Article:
LOCALS were encouraged to make the revamped Millennium Centre in Caherconlish a “real face to face (book) place” at its official opening.
“Meet in the flesh, shake hands, chat, banter, hug and kiss, laugh, dine, drink, make music and dance together,” urged chairman of Caherconlish/Caherline Community Centre, Eddie O’Gorman.
Fr Pat Currivan cut the ribbon, while Fr Roy Donovan did the honours in the adjoining playground. The Millennium Centre was opened at the end of 1999, hence the name.
“From the day the doors were first opened the centre has been a great focal hub for the whole area and a hive of activity in sports, recreation and education.
“It has continued to develop with the addition of a full commercial kitchen, a computer training room, a new children’s playground. The tennis club has been revived to its former glory and is back in action due to very active and able subcommittees.
“Now we have this new two storey extension up and running with a very attractive reception lobby; three large meeting rooms and a cosy lounge bar,” said Mr O’Gorman.
The work cost close to half a million euros. Ballyhoura granted €351,521 which means the community council has a shortfall of €120,000 with fundraising ongoing.
Mr O’Gorman said the new and improved centre is in keeping with the recent transformation of the entire Caherconlish/Caherline area.
“Our place never looked so clean, colourful and vibrant as it is today - the homes, streets, businesses, schools, sports fields, churches, monuments, graveyards, tennis club, playground and of course the Millennium Centre are all in great shape.
These improvements have lifted our spirits and given us all a great sense of pride in our own place. We really appreciate the huge amount of time and effort put in by the local residents work group, Gateway workers, tennis club committee, playground group and the staff and volunteers here in the Millennium Centre who have made all this happen,” said Mr O’Gorman.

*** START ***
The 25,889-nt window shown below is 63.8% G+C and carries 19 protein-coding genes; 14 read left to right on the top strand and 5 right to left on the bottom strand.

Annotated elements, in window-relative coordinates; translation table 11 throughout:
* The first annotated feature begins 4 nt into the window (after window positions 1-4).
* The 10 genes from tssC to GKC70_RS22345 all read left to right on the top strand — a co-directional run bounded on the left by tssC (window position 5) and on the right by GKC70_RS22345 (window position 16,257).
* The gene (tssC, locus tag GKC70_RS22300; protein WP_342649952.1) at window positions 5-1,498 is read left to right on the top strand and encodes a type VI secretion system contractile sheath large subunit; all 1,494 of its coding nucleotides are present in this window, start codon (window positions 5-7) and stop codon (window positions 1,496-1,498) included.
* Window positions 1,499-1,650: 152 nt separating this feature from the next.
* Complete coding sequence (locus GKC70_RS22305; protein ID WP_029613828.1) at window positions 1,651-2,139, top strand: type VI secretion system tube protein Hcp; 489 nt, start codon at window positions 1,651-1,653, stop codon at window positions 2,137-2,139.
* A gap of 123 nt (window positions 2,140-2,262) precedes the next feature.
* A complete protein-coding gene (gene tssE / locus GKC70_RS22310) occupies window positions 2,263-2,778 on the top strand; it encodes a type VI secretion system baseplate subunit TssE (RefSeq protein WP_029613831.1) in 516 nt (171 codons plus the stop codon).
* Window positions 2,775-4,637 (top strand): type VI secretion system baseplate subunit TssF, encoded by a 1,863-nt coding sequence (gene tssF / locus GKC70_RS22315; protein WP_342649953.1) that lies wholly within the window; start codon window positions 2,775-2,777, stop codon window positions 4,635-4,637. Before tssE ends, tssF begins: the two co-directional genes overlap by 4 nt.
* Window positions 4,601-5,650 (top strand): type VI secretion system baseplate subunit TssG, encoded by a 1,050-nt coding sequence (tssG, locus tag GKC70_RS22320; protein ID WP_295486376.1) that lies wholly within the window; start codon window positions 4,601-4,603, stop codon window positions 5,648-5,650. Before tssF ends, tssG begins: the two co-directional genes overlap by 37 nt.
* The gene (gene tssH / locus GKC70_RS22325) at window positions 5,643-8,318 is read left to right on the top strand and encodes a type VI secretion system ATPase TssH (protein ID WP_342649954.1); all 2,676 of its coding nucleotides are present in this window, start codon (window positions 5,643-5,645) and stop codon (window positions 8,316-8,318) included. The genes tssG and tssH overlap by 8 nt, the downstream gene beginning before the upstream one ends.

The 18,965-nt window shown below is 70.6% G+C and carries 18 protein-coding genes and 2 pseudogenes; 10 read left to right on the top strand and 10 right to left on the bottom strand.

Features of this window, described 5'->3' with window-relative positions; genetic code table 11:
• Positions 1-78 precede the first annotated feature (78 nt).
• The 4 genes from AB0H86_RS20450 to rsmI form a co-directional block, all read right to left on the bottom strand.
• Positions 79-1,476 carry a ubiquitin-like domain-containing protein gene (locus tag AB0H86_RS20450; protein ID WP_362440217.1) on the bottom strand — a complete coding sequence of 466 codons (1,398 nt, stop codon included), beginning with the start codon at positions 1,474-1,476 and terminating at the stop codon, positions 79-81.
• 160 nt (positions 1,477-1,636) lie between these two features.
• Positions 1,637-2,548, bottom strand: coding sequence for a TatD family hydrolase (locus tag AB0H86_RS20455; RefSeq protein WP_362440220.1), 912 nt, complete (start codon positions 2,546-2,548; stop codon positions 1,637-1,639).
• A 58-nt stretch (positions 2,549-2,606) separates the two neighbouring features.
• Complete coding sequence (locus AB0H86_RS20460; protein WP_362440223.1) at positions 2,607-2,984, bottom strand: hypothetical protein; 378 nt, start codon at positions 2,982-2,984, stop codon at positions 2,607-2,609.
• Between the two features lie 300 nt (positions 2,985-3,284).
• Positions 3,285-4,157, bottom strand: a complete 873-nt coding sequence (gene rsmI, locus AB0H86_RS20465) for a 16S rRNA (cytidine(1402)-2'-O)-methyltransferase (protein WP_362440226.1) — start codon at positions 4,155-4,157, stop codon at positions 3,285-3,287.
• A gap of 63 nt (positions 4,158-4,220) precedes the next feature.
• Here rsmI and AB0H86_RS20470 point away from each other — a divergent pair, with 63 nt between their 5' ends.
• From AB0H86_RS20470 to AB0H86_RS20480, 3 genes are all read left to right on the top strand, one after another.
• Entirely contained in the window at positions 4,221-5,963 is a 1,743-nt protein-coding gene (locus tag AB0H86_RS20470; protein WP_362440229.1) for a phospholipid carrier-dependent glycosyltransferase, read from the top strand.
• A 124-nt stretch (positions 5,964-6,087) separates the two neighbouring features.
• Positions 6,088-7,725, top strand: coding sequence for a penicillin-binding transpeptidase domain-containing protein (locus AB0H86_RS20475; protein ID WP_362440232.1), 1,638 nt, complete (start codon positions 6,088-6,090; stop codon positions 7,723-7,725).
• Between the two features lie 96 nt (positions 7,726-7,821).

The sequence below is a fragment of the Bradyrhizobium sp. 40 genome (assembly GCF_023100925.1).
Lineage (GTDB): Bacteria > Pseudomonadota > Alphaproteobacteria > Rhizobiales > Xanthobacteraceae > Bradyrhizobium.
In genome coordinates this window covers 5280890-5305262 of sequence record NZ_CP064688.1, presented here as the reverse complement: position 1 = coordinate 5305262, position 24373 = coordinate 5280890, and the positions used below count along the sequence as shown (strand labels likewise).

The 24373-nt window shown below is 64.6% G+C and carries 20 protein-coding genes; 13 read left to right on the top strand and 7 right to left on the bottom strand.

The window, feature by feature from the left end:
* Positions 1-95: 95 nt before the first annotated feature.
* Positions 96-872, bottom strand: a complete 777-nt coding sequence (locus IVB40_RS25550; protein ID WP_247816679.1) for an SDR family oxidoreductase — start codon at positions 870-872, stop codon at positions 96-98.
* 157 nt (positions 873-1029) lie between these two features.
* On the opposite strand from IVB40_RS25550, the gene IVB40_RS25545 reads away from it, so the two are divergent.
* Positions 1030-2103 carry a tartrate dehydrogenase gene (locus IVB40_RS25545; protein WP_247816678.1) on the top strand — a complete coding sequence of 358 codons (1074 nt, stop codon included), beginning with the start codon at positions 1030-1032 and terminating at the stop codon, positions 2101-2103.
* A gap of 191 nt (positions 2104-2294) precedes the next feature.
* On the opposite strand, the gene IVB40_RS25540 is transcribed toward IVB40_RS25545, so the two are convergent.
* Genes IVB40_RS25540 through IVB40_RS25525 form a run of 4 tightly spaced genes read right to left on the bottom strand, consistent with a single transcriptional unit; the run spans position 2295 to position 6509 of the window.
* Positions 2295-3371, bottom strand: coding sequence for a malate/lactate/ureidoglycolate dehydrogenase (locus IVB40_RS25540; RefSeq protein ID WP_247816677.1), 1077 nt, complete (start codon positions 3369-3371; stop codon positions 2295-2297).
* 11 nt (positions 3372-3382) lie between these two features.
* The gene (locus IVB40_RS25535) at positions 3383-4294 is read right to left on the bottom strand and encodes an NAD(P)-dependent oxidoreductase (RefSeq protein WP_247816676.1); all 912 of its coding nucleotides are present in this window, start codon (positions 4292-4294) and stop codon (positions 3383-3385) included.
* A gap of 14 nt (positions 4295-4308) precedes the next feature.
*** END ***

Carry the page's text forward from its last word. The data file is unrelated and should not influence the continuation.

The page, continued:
The fantastic facility exists because of the good will and dedication of a large number of volunteers who served on the board and committees and did a huge amount of physical work to get the building up and running, he added.
Mr O’Gorman paid tribute to all the founder members and those no longer with us including stalwart promoter Tony O’Connell who passed away recently.
“The great effort made by all concerned from the outset and all along the way was, and is, a great example to the younger generations who will surely take up the running and continue the good work towards the next millennium!” he said.
In his speech on Sunday, Mr O’Gorman thanked politicians; Limerick City and County Council; Ballyhoura and their local staff; David Leahy Architects; Gerard Coffey Architectural Services; building Company Gildoc Ltd and all the agencies and organisations who have helped them on their journey.
“And finally a special word of thanks is due to all the current staff and volunteers here at the centre who have worked so hard and put in many long, extra hours getting this whole campus looking its best for today and every day,” said Mr O’Gorman.
The centre is a hive of activity every day of the week not only in Caherconlish but in wider East Limerick due to its central location. Everything from children’s parties to concerts to work presentations to five a side soccer are held there.
It all boils down to a local community version of what President Kennedy might say if he was ever here.
“Ask not what my community can do for me but rather ask what can I do for my community,” said Mr O’Gorman.
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